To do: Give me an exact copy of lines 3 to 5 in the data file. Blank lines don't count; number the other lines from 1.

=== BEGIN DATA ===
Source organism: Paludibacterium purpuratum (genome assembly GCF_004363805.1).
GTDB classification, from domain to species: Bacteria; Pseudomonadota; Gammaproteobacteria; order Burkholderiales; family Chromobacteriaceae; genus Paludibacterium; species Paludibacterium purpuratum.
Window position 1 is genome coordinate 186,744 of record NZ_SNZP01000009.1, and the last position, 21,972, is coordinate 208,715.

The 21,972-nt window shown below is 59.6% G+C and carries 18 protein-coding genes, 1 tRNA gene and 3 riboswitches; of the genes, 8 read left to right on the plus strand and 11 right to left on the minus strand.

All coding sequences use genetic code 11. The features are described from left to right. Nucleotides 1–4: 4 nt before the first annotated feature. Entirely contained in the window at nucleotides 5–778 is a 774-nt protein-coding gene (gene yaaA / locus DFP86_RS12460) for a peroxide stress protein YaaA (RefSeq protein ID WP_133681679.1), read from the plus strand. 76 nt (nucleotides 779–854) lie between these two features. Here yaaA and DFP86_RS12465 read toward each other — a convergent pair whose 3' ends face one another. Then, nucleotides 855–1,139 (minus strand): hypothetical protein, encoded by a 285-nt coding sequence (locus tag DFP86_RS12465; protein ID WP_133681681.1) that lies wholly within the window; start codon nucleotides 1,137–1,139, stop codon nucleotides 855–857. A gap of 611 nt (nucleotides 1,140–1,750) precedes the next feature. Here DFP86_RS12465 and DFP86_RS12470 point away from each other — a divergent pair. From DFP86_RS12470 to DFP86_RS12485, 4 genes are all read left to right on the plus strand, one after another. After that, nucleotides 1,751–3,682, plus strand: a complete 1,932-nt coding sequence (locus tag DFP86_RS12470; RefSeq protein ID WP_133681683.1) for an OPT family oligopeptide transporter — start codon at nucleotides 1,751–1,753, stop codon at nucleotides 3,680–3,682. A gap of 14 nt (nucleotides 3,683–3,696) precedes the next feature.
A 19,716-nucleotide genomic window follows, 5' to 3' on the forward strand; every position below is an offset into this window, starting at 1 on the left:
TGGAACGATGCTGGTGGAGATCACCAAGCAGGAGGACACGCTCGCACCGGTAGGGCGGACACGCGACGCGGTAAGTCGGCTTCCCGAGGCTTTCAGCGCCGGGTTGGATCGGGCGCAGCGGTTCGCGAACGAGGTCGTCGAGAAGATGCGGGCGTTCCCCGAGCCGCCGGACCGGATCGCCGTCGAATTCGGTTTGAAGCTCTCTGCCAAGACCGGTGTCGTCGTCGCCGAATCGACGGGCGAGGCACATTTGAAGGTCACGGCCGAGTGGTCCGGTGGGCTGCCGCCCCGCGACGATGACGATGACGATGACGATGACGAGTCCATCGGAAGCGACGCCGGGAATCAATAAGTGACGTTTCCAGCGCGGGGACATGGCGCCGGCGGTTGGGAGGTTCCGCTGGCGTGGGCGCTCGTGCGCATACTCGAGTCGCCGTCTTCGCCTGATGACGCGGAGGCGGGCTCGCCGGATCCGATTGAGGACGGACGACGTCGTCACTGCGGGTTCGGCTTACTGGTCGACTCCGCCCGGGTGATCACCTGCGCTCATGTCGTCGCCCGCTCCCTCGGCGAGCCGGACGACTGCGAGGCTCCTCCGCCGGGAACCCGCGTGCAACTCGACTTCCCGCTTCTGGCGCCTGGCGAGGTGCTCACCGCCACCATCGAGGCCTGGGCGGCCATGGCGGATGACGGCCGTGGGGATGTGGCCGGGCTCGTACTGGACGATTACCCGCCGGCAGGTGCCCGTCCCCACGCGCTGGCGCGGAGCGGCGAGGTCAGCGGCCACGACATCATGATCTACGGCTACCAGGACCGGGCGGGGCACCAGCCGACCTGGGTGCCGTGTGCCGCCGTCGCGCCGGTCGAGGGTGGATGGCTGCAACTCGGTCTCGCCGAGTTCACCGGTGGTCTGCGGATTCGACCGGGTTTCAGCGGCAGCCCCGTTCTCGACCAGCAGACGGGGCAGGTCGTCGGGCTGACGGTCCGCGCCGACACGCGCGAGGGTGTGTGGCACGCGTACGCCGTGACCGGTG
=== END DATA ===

Window position 1 is genome coordinate 186,744 of record NZ_SNZP01000009.1, and the last position, 21,972, is coordinate 208,715.

The 21,972-nt window shown below is 59.6% G+C and carries 18 protein-coding genes, 1 tRNA gene and 3 riboswitches; of the genes, 8 read left to right on the plus strand and 11 right to left on the minus strand.

All coding sequences use genetic code 11. The features are described from left to right. Nucleotides 1–4: 4 nt before the first annotated feature. Entirely contained in the window at nucleotides 5–778 is a 774-nt protein-coding gene (gene yaaA / locus DFP86_RS12460) for a peroxide stress protein YaaA (RefSeq protein ID WP_133681679.1), read from the plus strand. 76 nt (nucleotides 779–854) lie between these two features. Here yaaA and DFP86_RS12465 read toward each other — a convergent pair whose 3' ends face one another. Then, nucleotides 855–1,139 (minus strand): hypothetical protein, encoded by a 285-nt coding sequence (locus tag DFP86_RS12465; protein ID WP_133681681.1) that lies wholly within the window; start codon nucleotides 1,137–1,139, stop codon nucleotides 855–857. A gap of 611 nt (nucleotides 1,140–1,750) precedes the next feature. Here DFP86_RS12465 and DFP86_RS12470 point away from each other — a divergent pair. From DFP86_RS12470 to DFP86_RS12485, 4 genes are all read left to right on the plus strand, one after another. After that, nucleotides 1,751–3,682, plus strand: a complete 1,932-nt coding sequence (locus tag DFP86_RS12470; RefSeq protein ID WP_133681683.1) for an OPT family oligopeptide transporter — start codon at nucleotides 1,751–1,753, stop codon at nucleotides 3,680–3,682. A gap of 14 nt (nucleotides 3,683–3,696) precedes the next feature.